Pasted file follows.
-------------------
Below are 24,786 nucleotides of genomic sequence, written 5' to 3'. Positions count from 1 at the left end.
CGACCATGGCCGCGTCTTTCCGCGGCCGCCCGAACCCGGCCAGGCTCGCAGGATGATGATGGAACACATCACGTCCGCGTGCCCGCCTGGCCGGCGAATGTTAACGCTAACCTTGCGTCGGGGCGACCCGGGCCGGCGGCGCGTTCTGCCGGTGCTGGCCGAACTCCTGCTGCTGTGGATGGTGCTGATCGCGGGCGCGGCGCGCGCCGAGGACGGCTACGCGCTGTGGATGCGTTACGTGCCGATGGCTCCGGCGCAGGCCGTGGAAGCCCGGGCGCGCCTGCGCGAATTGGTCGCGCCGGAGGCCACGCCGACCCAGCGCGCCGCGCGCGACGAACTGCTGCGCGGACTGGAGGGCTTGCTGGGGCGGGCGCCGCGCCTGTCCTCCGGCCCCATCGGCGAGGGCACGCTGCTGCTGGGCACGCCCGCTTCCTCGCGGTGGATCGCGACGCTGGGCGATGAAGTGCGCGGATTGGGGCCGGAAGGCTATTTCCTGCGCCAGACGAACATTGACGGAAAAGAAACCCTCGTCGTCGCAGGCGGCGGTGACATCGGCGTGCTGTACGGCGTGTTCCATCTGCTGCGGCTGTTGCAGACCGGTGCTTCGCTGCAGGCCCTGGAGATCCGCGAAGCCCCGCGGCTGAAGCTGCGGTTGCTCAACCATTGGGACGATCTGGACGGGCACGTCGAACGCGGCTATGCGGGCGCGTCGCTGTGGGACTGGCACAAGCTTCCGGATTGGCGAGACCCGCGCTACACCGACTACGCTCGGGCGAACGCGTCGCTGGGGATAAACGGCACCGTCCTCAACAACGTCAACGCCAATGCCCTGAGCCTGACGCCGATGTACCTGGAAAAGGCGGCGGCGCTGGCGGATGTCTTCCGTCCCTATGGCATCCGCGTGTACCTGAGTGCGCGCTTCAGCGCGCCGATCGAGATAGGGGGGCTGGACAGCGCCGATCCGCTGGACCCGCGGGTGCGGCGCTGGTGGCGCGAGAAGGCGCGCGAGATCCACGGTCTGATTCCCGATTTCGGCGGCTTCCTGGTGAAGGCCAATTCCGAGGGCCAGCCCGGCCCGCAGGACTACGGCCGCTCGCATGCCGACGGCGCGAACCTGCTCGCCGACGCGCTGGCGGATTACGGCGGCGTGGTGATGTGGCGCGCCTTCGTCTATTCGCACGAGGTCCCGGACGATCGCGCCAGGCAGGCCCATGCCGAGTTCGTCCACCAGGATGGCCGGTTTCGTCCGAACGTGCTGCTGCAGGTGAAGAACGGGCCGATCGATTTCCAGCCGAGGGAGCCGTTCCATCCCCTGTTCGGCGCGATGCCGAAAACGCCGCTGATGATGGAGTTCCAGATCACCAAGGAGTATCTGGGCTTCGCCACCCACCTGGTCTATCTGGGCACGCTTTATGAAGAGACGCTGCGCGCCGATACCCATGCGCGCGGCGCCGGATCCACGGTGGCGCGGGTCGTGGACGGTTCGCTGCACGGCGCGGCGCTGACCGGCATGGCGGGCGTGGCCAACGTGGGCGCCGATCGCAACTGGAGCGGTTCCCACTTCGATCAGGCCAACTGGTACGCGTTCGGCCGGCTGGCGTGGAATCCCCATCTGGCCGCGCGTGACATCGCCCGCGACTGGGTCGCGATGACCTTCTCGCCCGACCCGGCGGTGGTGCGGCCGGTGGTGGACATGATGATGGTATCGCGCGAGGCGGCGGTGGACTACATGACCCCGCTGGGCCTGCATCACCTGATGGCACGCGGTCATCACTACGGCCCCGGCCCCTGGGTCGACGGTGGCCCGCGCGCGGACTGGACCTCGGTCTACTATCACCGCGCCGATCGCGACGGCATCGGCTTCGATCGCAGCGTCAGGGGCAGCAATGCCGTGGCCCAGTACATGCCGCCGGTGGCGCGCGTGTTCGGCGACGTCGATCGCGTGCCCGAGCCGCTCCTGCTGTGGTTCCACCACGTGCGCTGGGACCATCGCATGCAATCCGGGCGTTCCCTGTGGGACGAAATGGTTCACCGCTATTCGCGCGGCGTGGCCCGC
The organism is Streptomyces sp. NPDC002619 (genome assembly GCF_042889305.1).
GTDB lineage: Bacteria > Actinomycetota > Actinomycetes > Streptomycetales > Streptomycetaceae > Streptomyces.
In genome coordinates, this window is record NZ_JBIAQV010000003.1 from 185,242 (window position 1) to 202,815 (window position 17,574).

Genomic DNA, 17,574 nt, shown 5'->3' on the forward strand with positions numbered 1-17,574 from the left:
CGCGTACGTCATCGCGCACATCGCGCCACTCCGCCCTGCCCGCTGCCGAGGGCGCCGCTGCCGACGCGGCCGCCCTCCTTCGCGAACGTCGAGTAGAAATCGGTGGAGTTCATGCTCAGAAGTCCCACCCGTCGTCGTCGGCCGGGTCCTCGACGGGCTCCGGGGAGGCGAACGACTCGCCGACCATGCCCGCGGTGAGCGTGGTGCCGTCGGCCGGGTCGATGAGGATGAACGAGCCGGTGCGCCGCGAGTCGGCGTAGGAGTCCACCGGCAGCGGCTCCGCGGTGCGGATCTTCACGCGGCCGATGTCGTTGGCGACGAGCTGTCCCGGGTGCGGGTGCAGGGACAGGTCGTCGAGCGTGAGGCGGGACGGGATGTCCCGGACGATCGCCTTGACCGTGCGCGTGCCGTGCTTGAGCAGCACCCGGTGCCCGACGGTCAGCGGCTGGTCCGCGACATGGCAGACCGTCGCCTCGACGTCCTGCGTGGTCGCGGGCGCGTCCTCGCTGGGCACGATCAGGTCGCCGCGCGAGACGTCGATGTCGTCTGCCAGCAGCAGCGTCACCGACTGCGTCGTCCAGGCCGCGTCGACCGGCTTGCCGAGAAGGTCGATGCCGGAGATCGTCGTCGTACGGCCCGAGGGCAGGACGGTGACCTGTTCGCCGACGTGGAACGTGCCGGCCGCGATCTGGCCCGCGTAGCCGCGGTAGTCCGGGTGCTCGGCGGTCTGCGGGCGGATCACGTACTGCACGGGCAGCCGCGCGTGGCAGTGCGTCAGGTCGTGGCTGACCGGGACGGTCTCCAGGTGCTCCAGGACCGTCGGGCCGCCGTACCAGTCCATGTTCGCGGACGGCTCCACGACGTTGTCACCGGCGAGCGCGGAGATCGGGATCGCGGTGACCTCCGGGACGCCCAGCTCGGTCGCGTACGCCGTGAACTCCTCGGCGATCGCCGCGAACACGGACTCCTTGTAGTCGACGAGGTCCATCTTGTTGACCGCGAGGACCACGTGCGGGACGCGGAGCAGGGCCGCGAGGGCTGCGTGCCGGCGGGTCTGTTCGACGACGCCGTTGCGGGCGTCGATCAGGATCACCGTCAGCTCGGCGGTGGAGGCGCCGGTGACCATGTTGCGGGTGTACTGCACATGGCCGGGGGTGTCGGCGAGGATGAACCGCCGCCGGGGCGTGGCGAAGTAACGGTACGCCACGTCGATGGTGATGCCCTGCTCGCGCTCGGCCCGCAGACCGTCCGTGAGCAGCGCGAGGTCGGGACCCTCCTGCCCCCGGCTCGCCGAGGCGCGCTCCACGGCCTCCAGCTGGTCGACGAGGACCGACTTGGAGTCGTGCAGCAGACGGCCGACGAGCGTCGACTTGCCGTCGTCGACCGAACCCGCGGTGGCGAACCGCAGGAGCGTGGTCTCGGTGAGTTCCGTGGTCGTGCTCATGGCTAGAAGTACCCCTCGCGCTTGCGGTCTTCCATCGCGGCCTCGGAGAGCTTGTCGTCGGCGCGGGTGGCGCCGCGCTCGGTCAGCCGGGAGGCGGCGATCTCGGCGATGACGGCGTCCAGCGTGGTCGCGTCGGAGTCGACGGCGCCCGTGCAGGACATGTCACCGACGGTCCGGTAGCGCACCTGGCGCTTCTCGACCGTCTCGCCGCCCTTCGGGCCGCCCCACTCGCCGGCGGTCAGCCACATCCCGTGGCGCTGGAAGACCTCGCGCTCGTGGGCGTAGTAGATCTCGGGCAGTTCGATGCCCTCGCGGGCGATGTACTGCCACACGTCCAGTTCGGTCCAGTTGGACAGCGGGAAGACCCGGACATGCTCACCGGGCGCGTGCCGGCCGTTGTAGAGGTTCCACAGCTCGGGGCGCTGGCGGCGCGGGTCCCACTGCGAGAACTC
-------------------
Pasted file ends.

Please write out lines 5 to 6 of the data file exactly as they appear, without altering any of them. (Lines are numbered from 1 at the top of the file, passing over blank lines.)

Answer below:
In genome coordinates, this window is record NZ_JBIAQV010000003.1 from 185,242 (window position 1) to 202,815 (window position 17,574).

Genomic DNA, 17,574 nt, shown 5'->3' on the forward strand with positions numbered 1-17,574 from the left: